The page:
Research: Covert Cache Channels in the Public Cloud

One of the great fears of server virtualization is the concern around copying information from one virtual machine, or one container, to another, through some cover channel across the single processor. This kind of channel would allow an attacker who roots, or otherwise is able to install software, on one of the two virtual machines, to exfiltrate data to another virtual machine running on the same processor. There have been some successful attacks in this area in recent years, most notably meltdown and spectre. These defects have been patched by cloud providers, at some cost to performance, but new vulnerabilities are bound to be found over time. The paper I’m looking at this week explains a new attack of this form. In this case, the researchers use the processor’s cache to transmit data between two virtual machines running on the same physical core.

The processor cache is always very small for several reasons. First, the processor cache is connected to a special bus, which normally has limits in the amount of memory it can address. This special bus avoids reading data through the normal system bus, and this is (from a networking perspective) at least one hop, and often several hops, closer to the processor on the internal bus (which is essentially an internal network). Second, the memory used in the cache is normally faster than the main memory.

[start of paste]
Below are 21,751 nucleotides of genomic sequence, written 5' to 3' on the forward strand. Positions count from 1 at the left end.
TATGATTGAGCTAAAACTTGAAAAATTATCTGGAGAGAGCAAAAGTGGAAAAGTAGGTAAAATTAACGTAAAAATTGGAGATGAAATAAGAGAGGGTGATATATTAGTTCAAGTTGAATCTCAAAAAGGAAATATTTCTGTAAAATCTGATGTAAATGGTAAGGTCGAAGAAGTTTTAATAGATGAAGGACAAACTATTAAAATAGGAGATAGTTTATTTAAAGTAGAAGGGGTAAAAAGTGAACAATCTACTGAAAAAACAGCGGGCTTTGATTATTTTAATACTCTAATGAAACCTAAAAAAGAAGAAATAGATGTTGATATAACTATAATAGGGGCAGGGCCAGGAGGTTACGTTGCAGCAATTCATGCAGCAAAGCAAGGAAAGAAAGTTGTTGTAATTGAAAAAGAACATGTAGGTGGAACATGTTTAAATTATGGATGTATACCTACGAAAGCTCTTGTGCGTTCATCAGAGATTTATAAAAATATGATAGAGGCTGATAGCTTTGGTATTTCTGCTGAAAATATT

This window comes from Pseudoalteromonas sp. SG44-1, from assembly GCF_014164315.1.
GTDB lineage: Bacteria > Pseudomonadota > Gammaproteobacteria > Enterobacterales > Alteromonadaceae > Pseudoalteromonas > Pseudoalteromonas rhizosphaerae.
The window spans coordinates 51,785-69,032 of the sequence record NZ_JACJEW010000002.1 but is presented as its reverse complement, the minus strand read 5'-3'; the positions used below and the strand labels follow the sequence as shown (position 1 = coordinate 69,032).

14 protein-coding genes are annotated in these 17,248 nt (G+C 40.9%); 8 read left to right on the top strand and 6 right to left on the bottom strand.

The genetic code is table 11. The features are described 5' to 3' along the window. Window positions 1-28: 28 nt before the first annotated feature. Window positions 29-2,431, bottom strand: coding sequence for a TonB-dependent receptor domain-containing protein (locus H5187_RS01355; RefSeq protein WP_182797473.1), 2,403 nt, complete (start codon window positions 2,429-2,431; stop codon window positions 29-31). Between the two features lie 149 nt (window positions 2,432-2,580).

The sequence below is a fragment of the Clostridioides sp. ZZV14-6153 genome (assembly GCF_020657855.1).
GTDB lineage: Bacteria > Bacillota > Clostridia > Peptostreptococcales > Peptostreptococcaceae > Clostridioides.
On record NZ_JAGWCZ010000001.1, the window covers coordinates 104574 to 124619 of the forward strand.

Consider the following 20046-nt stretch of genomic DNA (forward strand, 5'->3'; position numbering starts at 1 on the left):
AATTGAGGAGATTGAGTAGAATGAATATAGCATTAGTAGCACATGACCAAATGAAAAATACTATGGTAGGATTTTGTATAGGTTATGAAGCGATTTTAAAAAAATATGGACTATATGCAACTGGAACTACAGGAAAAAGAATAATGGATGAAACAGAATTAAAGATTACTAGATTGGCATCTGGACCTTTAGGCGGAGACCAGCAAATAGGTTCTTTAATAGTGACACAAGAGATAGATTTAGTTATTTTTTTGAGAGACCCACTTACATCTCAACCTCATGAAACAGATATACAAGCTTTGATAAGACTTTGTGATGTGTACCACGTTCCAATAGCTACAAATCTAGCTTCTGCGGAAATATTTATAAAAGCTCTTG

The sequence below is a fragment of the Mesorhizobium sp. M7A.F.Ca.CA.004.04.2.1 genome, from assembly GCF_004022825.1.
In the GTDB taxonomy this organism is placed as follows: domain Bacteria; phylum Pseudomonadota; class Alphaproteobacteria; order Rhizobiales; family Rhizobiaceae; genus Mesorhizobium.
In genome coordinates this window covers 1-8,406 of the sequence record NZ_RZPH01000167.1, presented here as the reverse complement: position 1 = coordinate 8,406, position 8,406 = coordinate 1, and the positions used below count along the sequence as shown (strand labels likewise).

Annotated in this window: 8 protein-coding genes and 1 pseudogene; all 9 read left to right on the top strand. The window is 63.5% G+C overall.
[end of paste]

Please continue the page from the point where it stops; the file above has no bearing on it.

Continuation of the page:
The question is: since caches are at the processor level, so multiple virtual processes share the same cache, is it possible for one process to place information in the cache that another process can read? Since the cache is small and fast, it is used to store information that is accessed frequently. As processes, daemons, threads, and pthreads enter and exit, they access difference parts of main memory, causing the contents of the cache to change rapidly. Because of this constant churn, many researchers have assumed you cannot build a covert channel through the cache in this way. In fact, there have been attempts in the past; each of these has failed.

The authors of this paper argue, however, these failures are not because building a covert channel through the cache is not possible, but rather because previous attempts at doing so have operated on bad assumptions, attempting to use standard error correction mechanisms.